President Kolinda Grabar-Kitarovic temporarily relocated her office to the eastern town of Vukovar on Thursday "to be closer to citizens and for Vukovar to be, at least symbolically, the capital of Croatia" over the next three days.
"Unfortunately, there are a lot of problems in this town, just as there are elsewhere in Croatia. We are not pleased with how the previous governments treated Vukovar and other areas that were occupied or affected by war. There is still a lot of work to be done to improve the living conditions," the president told a press conference outside Srijem Palace in Vukovar.
"I am confident that the new government will be formed soon," Grabar-Kitarovic said, adding that she would encourage the new government to pay special attention to areas such as Vukovar-Srijem County. She said that politicians should visit Vukovar all year round, and not just on November 18 when the town remembers the start of its occupation by Serb forces during the war, to improve the living conditions in the town. "I am deeply confident that the balanced development of Croatia is the only way to keep our people in the country."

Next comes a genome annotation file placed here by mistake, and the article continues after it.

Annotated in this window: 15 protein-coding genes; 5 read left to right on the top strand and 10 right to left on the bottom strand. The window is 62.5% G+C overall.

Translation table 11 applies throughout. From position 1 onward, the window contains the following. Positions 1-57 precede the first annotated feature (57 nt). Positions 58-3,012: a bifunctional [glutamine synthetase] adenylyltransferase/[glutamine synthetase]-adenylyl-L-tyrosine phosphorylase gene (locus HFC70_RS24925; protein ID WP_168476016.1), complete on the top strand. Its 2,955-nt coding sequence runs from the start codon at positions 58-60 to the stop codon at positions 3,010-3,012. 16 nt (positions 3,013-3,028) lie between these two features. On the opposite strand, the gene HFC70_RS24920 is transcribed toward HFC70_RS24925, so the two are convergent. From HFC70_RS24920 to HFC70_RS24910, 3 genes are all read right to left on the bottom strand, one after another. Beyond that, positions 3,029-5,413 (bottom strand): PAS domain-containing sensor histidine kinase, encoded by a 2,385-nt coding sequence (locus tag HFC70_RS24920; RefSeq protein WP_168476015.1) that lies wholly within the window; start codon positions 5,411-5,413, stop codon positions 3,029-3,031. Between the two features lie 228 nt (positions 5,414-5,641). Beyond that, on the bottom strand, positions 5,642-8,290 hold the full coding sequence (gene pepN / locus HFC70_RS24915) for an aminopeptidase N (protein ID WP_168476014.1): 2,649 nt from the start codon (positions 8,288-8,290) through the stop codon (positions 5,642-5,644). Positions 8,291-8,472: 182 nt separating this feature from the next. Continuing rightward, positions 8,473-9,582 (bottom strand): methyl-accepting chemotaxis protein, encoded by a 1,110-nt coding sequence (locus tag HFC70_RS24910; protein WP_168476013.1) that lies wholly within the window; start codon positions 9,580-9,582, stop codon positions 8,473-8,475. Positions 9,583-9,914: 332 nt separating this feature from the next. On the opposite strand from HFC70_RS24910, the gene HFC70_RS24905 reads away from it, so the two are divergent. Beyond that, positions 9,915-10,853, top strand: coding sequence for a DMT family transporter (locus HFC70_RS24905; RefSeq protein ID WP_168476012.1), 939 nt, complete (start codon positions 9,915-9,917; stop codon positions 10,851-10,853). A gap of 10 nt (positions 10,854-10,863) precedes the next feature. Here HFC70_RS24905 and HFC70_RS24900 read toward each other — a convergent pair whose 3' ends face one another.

Before the raising of the national flag outside Srijem Palace, which houses the county administration offices, Grabar-Kitarovic paid tribute to people killed or gone missing during the aggression on Vukovar in 1991. After that she scheduled a meeting with county and municipal authorities, and meetings with local Roman Catholic and Serb Orthodox church leaders, academics, Serb community leaders and members of the public were also planned.
The president's three-day stay in Vukovar coincides with the 18th anniversary of the peaceful reintegration of the previously occupied Eastern Slavonia, Baranja and Western Srijem regions into Croatia, which took place on 15 January 1998.